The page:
Will Haredis enter the workforce with the new exemptions?
Some 28,000 haredi men are to begin receiving full exemptions from military service immediately after Passover, under the terms of the ultra-Orthodox conscription law the Knesset approved last month.As I'd pondered, it's not like the Haredis have to enter the army if they'd at least make themselves useful in the workforce divisions around the country. However, based on the following, there could still be hurdles to overcome:
The government hopes many of these men will leave their full-time Torah studies in yeshiva and enter the workforce, and is therefore preparing programs to help them find jobs. [...]
Until now, it has not been legally possible for ultra-Orthodox men to work without first performing military or civilian service, but the government hopes that many of the men receiving a military service exemption will decide to enter the job market.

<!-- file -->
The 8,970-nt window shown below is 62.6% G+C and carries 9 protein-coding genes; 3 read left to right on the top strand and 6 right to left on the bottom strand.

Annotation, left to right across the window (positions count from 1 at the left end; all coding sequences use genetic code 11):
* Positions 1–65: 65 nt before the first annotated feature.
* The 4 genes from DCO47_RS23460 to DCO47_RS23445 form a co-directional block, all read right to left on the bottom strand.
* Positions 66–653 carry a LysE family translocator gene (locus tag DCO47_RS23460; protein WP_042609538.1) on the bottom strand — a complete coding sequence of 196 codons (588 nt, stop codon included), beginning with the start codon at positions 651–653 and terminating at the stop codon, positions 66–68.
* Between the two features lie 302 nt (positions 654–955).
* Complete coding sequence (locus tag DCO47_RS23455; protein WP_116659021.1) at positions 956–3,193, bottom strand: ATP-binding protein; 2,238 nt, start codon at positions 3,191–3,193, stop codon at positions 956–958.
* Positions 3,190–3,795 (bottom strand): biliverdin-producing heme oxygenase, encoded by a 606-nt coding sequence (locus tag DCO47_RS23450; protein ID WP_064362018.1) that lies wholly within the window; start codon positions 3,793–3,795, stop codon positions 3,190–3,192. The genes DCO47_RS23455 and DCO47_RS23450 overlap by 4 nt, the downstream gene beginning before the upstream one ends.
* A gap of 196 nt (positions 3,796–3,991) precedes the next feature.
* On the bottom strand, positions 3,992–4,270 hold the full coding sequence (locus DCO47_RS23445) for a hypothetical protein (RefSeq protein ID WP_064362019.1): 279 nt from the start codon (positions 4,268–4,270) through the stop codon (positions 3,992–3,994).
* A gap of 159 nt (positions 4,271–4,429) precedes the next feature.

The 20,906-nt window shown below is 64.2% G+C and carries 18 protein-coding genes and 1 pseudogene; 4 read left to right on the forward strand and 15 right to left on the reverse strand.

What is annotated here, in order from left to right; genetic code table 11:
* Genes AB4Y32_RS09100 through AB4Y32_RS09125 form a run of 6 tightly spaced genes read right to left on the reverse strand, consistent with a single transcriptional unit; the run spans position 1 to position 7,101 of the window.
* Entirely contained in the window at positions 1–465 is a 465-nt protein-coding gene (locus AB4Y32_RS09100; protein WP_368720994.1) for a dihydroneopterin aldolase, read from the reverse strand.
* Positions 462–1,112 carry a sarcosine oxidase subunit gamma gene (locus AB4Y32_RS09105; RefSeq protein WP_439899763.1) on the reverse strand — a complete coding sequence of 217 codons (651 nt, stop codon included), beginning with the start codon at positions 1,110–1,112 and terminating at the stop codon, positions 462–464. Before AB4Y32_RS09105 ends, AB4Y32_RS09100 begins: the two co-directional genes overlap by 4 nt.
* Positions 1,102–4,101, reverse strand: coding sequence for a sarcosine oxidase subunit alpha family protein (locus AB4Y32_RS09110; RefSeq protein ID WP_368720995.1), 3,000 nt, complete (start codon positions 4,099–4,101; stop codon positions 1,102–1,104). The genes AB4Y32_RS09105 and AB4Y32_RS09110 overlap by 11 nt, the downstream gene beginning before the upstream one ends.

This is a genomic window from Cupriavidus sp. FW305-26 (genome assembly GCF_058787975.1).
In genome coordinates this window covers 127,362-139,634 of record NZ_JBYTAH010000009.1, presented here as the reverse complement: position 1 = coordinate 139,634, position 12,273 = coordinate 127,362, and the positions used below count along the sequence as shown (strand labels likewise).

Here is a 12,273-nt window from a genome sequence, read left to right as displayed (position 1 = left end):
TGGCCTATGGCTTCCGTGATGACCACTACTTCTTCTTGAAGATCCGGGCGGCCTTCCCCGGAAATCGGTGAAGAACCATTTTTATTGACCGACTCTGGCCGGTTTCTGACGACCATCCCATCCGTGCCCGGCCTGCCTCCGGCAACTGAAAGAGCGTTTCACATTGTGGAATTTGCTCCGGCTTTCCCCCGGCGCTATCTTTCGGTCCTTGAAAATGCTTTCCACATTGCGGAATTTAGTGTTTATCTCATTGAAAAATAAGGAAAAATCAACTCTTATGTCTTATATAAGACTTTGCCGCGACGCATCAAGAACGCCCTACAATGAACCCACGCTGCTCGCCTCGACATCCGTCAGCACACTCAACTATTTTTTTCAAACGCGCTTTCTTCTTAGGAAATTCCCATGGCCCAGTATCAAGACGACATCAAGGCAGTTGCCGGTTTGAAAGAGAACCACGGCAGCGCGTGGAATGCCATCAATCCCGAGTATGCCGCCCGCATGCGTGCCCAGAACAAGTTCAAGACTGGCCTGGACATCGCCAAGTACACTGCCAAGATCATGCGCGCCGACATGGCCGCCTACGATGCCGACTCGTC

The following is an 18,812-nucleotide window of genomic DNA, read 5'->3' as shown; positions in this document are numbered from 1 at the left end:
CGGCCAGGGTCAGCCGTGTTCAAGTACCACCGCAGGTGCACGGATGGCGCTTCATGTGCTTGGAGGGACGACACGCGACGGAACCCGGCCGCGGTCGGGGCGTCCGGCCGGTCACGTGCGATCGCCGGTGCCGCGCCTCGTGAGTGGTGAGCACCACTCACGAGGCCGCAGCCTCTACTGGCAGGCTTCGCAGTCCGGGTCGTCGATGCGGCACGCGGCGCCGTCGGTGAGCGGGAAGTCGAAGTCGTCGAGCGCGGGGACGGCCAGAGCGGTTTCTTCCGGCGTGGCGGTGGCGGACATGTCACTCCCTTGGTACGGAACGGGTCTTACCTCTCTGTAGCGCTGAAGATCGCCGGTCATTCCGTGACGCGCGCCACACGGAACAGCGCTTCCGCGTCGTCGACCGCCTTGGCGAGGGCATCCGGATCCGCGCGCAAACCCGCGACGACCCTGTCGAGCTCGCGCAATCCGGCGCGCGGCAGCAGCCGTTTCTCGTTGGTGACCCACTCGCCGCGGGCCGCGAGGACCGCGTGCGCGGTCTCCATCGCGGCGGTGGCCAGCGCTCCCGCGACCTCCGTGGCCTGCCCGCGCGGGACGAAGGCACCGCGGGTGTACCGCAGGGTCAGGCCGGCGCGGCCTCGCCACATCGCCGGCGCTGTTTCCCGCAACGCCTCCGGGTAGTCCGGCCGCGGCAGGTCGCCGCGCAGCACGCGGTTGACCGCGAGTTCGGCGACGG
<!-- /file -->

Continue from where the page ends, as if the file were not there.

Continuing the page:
The state has already set up two large employment and career guidance centers in Bnei Brak and Jerusalem, respectively, and others are planned to be opened in Ashdod, Modi’in Illit, Petah Tikva and Beersheba.
Lapid acknowledged the difficulty in hiring haredi workers: training them, dealing with female customers who do not dress "modestly," creating a comfortable work environment.True, but the Haredis will have to prove they can overcome these superstitious customs of theirs and not be reluctant to deal with women or worry about how they're dressed, and come to think of it, whether there's glatt-kosher food available. The employers must make this clear, and Yair Lapid must honor that wish too. Only then will it be possible to integrate the Haredis into the workforce at ease, by getting them to recognize the rights of the opposite sides.
An Economy Ministry study released Monday found that 37% of employees preferred not to hire haredi workers and 30% of those surveyed (both employers and workers) preferred not to work alongside them.
Lapid said that the challenges were able to be overcome, that haredim were intelligent, hard workers and learn quickly.
"The important point is that if we, as a humane society, do not meet the challenge of bringing haredim into the work force, if we simply demand that they enlist in the army and work without enlisting ourselves to help them integrate into Israeli society, we have done nothing," he said.
And if they'll understand that, then we can be left to hope they'll go and get jobs.